New shocking cases of Filipino mothers live-streaming their children performing sex acts for foreigners have emerged as Australian MPs move to toughen punishment for Australian child cybersex offenders.
Police said they arrested a 35-year-old mother offering her five-year-old daughter to customers online in exchange for money, during a raid in Bacolod City, the capital of Negros Occidental, an impoverished Philippine province.
Seven children – two two-year-olds, two five-year-olds and others aged 14, 15, and 17 were rescued and taken into protective custody on Wednesday, police said. One of the two-year-old girls is the daughter of the arrested woman.
In May, Australian Federal Police helped expose a cybersex ring operating in the cybersex hotspot 717 kilometres south of Manila. The ring was live-streaming explicit videos of children to men in Australia and the United States.
Three sisters aged eight, nine and 12 were among children who were rescued in that raid. Three suspects are facing trial and possible life sentences on charges of human trafficking, cybercrime and child abuse.
However in Australia police have been dismayed by lenient sentences for convicted cyber-sex predators.
In Queensland a man was fined $500 and put on a three-year good behaviour bond after being convicted of receiving explicit images of two girls from their Filipino mother, the youngest of whom was aged 10.
The International Justice Mission (IJM), a non-profit organisation that has backed the Philippine raids, has urged Australia to enforce tougher jail sentences for Australians watching overseas abuses against children online.
MPs from the major political parties have indicated their support for the move and the government plans to introduce amendments to the criminal code later this year.
MPs have also signalled support for legislation to increase penalties for internet service providers who fail to contact police if they become aware of cybersex crimes. The current maximum penalty for this offence is $18,000.
Police and some MPs have expressed concern that an unintended consequence of legislation passed in June banning 20,000 Australian registered child sex offenders from travelling overseas is that many of them will turn to the child cybersex industry that is booming in countries like the Philippines, where foreign-linked syndicates exploit impoverished families.
Skye Kakoschke-Moore, a South Australian Senator in the Nick Xenophon Team, attempted to move amendments to the criminal code that specifically target cybersex crimes in June.
Finance Minister Mathias Cormann told the Senate at the time that while the government supports the amendments in principle “we need to undertake the necessary due diligence, examine any possible unintended consequences and consult with our law enforcement agencies and industry”.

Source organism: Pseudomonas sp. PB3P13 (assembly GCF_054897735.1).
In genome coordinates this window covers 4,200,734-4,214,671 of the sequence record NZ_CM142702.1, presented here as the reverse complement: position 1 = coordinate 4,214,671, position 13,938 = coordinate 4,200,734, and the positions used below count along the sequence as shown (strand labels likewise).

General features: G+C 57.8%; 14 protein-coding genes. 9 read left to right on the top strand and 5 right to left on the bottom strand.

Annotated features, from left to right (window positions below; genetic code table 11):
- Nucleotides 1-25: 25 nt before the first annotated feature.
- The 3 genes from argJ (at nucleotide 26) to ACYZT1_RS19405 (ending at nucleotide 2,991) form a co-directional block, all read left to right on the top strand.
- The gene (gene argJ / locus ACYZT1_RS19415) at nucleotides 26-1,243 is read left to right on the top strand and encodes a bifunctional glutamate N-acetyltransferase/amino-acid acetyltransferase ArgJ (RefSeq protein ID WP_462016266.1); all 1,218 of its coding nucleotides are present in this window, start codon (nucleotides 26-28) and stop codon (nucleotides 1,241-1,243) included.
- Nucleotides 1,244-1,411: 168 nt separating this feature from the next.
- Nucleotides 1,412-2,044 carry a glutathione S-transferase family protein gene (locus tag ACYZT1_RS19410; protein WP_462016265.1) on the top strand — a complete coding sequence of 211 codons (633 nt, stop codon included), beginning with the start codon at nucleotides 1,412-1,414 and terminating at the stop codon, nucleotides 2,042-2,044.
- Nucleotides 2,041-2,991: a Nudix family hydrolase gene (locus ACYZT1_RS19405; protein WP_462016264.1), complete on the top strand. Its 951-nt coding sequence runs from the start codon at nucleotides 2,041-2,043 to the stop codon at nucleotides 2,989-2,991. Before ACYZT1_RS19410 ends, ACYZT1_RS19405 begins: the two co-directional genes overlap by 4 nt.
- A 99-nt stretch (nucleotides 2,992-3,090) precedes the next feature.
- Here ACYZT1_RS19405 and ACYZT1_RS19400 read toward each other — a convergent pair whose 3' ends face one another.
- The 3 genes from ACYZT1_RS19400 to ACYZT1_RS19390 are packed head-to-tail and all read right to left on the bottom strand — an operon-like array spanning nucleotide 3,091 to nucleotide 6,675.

Victorian senator Derryn Hinch, who pushed for the ban on registered child sex offenders, said he had received a commitment from the government that amendments dealing with cybersex would be presented to Parliament in the spring session.
Senator Kakoschke-Moore said current laws do not reflect the fact that sexual exploitation of children overseas is taking place in real time.
“I have been told of cases involving babies, with multiple children present at one time, who are forced to abuse each other and other situations that can only be considered torture,” she said.
Senator Kakoschke-Moore said current laws were aimed at Australians travelling overseas to engage in sex acts.
“In the case of cybersex trafficking, the physical abuse inflicted on children occurs overseas but is commissioned, directed and paid for by a perpetrator in Australia,” she said.
“The crime might be virtual but the children are being sexually abused in the real world,” she said.
Senator Kakoschke-Moore said her amendments were aimed at plugging a gap in the criminal code that is expected to be exploited once registered sex offenders are stripped of their passports.
Lucille Dejito, director of legal interventions for the IJM in Cebu, praised what she called a coordinated law enforcement response to rescue the Bacolod children.
“The crime of online sexual exploitation of children is hidden, layered and complex,” she said.
More than 50 per cent of children rescued in IJM cases are only one to two years old. Seventy per cent of cases involved parents, relatives or close family friends of the victims.
Hundreds of child victims have been placed in the protective custody of Philippine government agencies.
Foreign predators pay between $US20 ($25) and $US150 for a child sex show broadcast online.
Australian Peter Scully is facing trial in the Philippines on charges of producing videos for dark web clients overseas where children as young as 18 months were sexually abused and tortured.
His clients allegedly paid his syndicate thousands of dollars for each viewing. – WA Today